Evernote’s free version gives you 60MB of space each month. That’s a lot of space for notes. It’s not a lot of space if you’re going to store a lot of images – but since its name is Evernote and not Everimage – keep that in mind it more for notes with small images than an image-storage service. If you need more space you can upgrade to Evernote Premium – but really folks, 60MB of space for notes each month is a lot of space. I can store every InfoAve Premium newsletter for a year in Evernote and not even use up one month’s allotment – and as you know, InfoAve Premium contains a lot of text 🙂 Every 28 days, just like the cycle of the moon, your Evernote gives you another 60MB of space. I haven’t been using it long enough to know, it’s only been three heavenly days – three wonderful days of not having to worry about losing everything I’ve written to the woes and whims of Microsoft Windows 7.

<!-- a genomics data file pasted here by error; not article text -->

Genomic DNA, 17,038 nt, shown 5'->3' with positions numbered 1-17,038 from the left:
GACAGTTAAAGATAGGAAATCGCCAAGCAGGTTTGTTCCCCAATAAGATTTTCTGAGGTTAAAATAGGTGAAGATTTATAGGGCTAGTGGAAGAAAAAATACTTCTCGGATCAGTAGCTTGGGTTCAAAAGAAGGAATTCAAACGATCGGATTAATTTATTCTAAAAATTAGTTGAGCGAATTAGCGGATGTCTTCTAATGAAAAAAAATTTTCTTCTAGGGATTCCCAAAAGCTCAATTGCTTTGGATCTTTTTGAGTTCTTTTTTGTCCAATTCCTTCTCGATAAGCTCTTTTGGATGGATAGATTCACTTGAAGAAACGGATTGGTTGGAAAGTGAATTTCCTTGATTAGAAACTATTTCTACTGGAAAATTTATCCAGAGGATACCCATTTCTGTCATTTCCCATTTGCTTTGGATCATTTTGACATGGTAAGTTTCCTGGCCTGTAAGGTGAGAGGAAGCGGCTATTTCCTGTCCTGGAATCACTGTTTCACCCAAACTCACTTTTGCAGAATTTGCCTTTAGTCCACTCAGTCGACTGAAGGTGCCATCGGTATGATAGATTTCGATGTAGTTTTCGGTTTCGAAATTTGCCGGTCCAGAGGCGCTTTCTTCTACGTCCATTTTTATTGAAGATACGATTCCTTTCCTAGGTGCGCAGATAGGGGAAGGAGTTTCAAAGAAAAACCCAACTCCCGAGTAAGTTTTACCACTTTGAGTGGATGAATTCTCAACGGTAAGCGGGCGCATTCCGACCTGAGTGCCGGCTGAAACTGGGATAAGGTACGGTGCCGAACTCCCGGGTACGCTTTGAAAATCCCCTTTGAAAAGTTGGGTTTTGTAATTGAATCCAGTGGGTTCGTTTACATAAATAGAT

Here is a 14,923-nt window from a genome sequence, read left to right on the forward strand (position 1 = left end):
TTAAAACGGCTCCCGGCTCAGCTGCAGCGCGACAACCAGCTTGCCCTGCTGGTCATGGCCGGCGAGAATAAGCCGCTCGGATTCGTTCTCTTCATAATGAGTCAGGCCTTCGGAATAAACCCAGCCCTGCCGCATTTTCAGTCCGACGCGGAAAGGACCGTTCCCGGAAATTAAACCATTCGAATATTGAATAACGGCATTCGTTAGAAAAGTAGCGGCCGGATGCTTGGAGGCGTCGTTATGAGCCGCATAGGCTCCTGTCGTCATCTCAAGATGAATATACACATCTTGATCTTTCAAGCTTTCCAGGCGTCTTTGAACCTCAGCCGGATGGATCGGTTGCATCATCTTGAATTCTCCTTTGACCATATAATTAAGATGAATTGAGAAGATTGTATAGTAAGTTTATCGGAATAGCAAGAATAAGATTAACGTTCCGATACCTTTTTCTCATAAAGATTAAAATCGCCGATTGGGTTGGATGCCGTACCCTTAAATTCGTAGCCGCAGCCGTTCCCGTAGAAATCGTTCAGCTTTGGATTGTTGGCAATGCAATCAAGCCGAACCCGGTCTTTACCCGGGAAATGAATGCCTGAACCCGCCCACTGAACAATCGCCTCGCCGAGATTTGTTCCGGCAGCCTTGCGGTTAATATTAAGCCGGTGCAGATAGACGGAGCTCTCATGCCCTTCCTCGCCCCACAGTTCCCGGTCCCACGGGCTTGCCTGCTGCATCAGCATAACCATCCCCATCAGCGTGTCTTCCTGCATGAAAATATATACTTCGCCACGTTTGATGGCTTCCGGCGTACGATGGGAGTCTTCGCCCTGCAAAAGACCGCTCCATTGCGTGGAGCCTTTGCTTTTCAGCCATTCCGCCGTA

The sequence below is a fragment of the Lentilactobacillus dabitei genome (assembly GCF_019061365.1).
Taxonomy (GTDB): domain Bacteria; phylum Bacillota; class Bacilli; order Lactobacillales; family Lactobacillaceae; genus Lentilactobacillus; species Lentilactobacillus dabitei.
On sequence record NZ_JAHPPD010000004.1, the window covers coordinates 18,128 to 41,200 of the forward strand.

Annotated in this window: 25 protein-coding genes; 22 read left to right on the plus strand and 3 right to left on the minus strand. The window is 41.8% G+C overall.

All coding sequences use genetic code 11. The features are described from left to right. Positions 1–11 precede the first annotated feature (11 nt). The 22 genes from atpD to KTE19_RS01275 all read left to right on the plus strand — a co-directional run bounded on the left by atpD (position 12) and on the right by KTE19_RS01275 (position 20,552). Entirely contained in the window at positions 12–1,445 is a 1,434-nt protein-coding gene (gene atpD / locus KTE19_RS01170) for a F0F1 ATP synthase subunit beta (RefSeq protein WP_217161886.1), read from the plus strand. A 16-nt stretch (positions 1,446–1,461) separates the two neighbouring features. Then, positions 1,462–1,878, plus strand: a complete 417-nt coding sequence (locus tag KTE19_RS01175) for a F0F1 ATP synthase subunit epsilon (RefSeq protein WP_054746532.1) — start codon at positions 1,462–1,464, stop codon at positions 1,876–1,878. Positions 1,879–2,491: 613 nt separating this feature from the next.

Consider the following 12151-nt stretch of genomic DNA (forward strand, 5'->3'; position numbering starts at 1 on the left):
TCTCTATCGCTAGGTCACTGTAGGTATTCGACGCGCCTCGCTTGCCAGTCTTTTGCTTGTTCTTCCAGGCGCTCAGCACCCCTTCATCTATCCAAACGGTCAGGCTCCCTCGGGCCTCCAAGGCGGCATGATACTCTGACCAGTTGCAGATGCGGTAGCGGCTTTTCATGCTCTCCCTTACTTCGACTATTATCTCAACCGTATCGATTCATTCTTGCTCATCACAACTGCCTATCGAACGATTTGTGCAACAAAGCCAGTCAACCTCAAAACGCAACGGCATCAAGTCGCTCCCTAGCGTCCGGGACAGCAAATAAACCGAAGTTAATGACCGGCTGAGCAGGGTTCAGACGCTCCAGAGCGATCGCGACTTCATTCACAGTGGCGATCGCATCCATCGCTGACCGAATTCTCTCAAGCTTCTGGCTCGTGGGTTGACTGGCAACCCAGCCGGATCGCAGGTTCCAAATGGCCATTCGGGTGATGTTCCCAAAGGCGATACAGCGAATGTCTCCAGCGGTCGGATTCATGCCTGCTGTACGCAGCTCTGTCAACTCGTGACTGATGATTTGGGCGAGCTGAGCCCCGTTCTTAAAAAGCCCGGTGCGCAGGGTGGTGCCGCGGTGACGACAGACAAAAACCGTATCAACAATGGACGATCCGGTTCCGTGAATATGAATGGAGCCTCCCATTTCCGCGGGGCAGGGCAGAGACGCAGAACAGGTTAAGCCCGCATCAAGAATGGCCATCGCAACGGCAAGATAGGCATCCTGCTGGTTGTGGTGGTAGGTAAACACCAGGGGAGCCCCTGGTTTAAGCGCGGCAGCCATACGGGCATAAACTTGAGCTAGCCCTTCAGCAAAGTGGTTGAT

Enough of this. By now, Evernote sounds like the best thing since fresh peaches to you – or it doesn’t sound like anything you’d use (really?). If you want to learn more about Evernote and download it, you can get it from here. http://evernote.com/ . Get it and use it – you’ll love it!
A note-taking, snippet-saving, list-making, everything-keeping program almost everyone can use
Works with Windows XP, Vista, Seven, Windows 8 (32bit/64bit)
Also works with iPad, iPhone, and Android smart phones
Synchronizes between your computer and its free cloud storage space – as well as between your computers, smartphones and tablets.
60.24MB download (Dialup users, this won’t work for you)